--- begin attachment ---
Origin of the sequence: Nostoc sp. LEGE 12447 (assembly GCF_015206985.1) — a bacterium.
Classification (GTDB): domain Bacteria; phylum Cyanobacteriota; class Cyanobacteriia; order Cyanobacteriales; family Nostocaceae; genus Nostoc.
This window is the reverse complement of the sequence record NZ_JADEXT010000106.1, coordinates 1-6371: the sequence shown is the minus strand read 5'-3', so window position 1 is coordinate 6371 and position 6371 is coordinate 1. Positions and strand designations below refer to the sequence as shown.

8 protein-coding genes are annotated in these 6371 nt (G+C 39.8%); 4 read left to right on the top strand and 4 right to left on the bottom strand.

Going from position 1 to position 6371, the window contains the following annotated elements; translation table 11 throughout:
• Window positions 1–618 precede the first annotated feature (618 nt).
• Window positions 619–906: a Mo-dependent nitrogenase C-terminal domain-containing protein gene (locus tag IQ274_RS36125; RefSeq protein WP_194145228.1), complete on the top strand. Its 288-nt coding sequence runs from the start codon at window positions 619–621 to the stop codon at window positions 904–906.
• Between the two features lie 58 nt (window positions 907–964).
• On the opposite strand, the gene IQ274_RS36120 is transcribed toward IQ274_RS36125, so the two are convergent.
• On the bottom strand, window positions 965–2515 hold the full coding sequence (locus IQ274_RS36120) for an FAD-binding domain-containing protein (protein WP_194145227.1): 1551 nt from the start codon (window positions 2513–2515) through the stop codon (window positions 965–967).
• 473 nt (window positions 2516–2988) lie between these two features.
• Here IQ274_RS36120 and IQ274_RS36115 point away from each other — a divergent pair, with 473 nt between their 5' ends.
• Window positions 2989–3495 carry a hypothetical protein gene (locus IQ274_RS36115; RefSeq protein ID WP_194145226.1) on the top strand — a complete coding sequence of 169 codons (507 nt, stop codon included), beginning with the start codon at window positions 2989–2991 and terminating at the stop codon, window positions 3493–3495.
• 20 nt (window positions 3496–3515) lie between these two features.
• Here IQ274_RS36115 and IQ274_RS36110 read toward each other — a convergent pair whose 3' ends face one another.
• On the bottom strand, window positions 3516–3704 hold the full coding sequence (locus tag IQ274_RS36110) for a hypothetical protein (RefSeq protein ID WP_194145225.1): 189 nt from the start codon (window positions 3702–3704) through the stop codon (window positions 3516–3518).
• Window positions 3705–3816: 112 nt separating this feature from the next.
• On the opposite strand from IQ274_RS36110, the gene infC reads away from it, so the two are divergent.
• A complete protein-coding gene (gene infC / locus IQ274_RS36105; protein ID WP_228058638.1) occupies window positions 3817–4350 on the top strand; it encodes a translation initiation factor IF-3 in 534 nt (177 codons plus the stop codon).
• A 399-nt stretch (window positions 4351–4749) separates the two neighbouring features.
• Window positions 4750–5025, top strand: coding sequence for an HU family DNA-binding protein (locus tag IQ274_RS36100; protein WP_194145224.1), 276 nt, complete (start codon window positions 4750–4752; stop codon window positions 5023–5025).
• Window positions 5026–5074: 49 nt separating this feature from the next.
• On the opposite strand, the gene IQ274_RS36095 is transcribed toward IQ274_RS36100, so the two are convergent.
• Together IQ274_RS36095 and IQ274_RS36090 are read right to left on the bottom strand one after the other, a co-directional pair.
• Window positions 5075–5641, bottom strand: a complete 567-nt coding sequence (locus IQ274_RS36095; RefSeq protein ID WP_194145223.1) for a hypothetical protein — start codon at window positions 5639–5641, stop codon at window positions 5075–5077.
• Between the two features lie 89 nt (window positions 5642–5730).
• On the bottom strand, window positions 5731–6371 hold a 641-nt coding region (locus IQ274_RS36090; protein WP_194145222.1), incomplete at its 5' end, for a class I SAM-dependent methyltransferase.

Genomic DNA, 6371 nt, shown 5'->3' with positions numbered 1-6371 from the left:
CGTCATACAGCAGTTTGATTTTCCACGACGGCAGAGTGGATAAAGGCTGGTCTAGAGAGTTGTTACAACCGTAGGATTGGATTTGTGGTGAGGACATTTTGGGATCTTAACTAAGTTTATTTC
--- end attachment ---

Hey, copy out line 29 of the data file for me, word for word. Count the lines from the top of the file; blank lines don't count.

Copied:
CGTCATACAGCAGTTTGATTTTCCACGACGGCAGAGTGGATAAAGGCTGGTCTAGAGAGTTGTTACAACCGTAGGATTGGATTTGTGGTGAGGACATTTTGGGATCTTAACTAAGTTTATTTC